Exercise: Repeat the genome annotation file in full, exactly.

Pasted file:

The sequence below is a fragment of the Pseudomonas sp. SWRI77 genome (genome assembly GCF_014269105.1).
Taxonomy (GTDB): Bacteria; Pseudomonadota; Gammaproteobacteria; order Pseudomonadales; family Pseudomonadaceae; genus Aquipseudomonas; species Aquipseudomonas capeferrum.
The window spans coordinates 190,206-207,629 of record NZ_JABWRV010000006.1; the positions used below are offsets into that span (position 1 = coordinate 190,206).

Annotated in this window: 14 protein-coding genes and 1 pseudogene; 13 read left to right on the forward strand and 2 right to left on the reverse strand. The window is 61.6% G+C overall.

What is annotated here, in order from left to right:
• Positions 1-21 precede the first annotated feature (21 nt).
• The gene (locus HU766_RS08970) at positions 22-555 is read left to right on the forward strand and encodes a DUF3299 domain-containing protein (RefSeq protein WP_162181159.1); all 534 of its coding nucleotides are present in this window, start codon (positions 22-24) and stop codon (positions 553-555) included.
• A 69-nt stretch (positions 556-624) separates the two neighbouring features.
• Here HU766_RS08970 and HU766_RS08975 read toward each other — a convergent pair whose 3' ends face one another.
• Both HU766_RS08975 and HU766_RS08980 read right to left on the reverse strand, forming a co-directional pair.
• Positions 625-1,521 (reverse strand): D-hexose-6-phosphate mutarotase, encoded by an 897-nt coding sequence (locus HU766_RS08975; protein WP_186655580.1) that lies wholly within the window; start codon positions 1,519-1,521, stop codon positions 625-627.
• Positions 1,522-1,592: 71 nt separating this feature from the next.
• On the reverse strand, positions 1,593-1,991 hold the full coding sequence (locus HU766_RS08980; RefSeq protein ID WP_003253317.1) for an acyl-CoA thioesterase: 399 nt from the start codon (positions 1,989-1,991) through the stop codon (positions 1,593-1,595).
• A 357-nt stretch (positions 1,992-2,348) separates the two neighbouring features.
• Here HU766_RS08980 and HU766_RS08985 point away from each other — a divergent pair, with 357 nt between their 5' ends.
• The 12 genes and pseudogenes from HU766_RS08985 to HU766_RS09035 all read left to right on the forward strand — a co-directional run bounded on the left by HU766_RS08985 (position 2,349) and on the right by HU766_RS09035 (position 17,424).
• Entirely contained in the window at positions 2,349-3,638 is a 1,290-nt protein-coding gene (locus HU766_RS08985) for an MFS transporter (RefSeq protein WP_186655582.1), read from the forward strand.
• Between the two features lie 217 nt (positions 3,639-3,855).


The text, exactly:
The sequence below is a fragment of the Pseudomonas sp. SWRI77 genome (genome assembly GCF_014269105.1).
Taxonomy (GTDB): Bacteria; Pseudomonadota; Gammaproteobacteria; order Pseudomonadales; family Pseudomonadaceae; genus Aquipseudomonas; species Aquipseudomonas capeferrum.
The window spans coordinates 190,206-207,629 of record NZ_JABWRV010000006.1; the positions used below are offsets into that span (position 1 = coordinate 190,206).

Annotated in this window: 14 protein-coding genes and 1 pseudogene; 13 read left to right on the forward strand and 2 right to left on the reverse strand. The window is 61.6% G+C overall.

What is annotated here, in order from left to right:
• Positions 1-21 precede the first annotated feature (21 nt).
• The gene (locus HU766_RS08970) at positions 22-555 is read left to right on the forward strand and encodes a DUF3299 domain-containing protein (RefSeq protein WP_162181159.1); all 534 of its coding nucleotides are present in this window, start codon (positions 22-24) and stop codon (positions 553-555) included.
• A 69-nt stretch (positions 556-624) separates the two neighbouring features.
• Here HU766_RS08970 and HU766_RS08975 read toward each other — a convergent pair whose 3' ends face one another.
• Both HU766_RS08975 and HU766_RS08980 read right to left on the reverse strand, forming a co-directional pair.
• Positions 625-1,521 (reverse strand): D-hexose-6-phosphate mutarotase, encoded by an 897-nt coding sequence (locus HU766_RS08975; protein WP_186655580.1) that lies wholly within the window; start codon positions 1,519-1,521, stop codon positions 625-627.
• Positions 1,522-1,592: 71 nt separating this feature from the next.
• On the reverse strand, positions 1,593-1,991 hold the full coding sequence (locus HU766_RS08980; RefSeq protein ID WP_003253317.1) for an acyl-CoA thioesterase: 399 nt from the start codon (positions 1,989-1,991) through the stop codon (positions 1,593-1,595).
• A 357-nt stretch (positions 1,992-2,348) separates the two neighbouring features.
• Here HU766_RS08980 and HU766_RS08985 point away from each other — a divergent pair, with 357 nt between their 5' ends.
• The 12 genes and pseudogenes from HU766_RS08985 to HU766_RS09035 all read left to right on the forward strand — a co-directional run bounded on the left by HU766_RS08985 (position 2,349) and on the right by HU766_RS09035 (position 17,424).
• Entirely contained in the window at positions 2,349-3,638 is a 1,290-nt protein-coding gene (locus HU766_RS08985) for an MFS transporter (RefSeq protein WP_186655582.1), read from the forward strand.
• Between the two features lie 217 nt (positions 3,639-3,855).